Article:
Early ploughs.

Many years ago when man started cultivating the ground and growing crops rather than relying on a hunter gatherer method of sustenance, the plough has been the most important implement used. In very early times a hoe like tool was used pulled by man himself. Later animals were used to pull a crude type of plough (oxen and horses) but it wasn’t until the eighteenth century that ploughs took on the looks that we associate with ploughs of today.

Different types of ploughs

Types of Ploughs. A variety of ploughs can be seen being pulled by tractors. There are mounted ploughs attached and lifted by the tractor and trailed ploughs which are towed behind the tractor. Some ploughs are controlled in varying degrees by hydraulic controls on the tractor but many are adjusted manually by the ploughman. Reversible ploughs flip over at the end of the row and return down the same row-reversible ploughs. (These turn all the soil in 1 direction.) Furrow widths vary from 7 or 8” for horse ploughs to 14” for bigger tractor pulled ploughs. A horse usually ploughs 1 furrow whereas one of the giant tractors of today can pull up to 10 furrows.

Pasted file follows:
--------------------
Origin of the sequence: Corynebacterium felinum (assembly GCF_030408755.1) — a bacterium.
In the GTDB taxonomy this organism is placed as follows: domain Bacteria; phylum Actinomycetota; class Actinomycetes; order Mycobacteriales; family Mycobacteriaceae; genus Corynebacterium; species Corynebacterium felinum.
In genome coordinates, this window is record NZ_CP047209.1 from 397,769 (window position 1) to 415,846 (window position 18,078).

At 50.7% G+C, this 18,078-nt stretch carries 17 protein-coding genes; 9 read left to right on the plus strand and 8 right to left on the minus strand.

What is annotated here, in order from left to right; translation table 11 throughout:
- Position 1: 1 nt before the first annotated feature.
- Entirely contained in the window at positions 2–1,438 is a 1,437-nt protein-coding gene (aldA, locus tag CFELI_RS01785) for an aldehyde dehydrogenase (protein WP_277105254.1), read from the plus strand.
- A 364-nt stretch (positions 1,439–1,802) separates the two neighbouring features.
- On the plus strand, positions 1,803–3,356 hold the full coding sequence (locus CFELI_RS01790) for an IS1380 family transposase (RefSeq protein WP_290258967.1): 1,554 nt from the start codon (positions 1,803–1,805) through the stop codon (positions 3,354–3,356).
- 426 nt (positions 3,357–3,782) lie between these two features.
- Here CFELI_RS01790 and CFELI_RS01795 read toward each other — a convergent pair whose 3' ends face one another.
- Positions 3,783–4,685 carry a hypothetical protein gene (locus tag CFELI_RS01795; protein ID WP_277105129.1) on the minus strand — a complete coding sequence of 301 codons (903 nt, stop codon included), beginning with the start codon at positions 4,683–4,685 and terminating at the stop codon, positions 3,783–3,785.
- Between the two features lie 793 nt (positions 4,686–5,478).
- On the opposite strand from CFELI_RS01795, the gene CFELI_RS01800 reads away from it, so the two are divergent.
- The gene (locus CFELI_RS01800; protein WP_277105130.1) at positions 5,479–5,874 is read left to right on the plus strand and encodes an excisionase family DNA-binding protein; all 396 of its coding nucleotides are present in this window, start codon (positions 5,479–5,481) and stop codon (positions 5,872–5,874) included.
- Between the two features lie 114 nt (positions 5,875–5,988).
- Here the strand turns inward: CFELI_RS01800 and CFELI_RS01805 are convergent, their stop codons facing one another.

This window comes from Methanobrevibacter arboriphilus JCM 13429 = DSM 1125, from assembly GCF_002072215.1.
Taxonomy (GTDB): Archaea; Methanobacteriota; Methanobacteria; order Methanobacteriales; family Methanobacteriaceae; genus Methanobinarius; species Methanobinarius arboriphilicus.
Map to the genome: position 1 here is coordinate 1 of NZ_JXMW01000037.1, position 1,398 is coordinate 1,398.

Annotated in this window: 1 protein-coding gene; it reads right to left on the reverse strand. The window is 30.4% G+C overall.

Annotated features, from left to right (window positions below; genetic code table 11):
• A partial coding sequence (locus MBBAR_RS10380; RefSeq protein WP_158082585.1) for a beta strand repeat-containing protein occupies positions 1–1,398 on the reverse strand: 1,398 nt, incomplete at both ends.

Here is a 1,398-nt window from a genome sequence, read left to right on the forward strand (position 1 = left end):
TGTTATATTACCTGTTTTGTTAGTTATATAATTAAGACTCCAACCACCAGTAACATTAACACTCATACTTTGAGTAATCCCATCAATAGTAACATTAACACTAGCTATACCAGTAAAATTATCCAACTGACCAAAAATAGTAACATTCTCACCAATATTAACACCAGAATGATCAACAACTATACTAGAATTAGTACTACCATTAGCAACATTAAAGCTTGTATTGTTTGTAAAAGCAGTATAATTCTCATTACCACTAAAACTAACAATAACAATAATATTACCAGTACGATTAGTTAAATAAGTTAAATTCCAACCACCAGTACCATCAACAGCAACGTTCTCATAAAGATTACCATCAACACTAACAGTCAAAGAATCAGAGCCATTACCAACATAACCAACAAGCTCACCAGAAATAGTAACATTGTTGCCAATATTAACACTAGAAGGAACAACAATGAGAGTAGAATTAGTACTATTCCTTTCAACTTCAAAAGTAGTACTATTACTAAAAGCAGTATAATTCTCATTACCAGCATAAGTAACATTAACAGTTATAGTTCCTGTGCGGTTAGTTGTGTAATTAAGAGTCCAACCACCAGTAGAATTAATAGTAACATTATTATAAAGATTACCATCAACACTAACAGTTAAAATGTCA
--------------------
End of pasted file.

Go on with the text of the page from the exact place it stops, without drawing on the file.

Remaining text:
How much land can be ploughed

How much land can be ploughed? As a good rule of thumb it was aid that a good horseman could plough 1 acre of land per day. With one of the modern giant tractor 4 to 5 acres can be ploughed in an hour!

Why plough?

Why Plough? Ploughing turns over the soil burying stubble, weeds and vegetation left over from the last crop. It exposes ne soil to the elements so that it can be weathered during the making a frost mould and therefore making a seed bed easier to prepare. Ploughing levels the ground and burying the vegetation etc. helps to increase the organic matter content (humus) of the soil.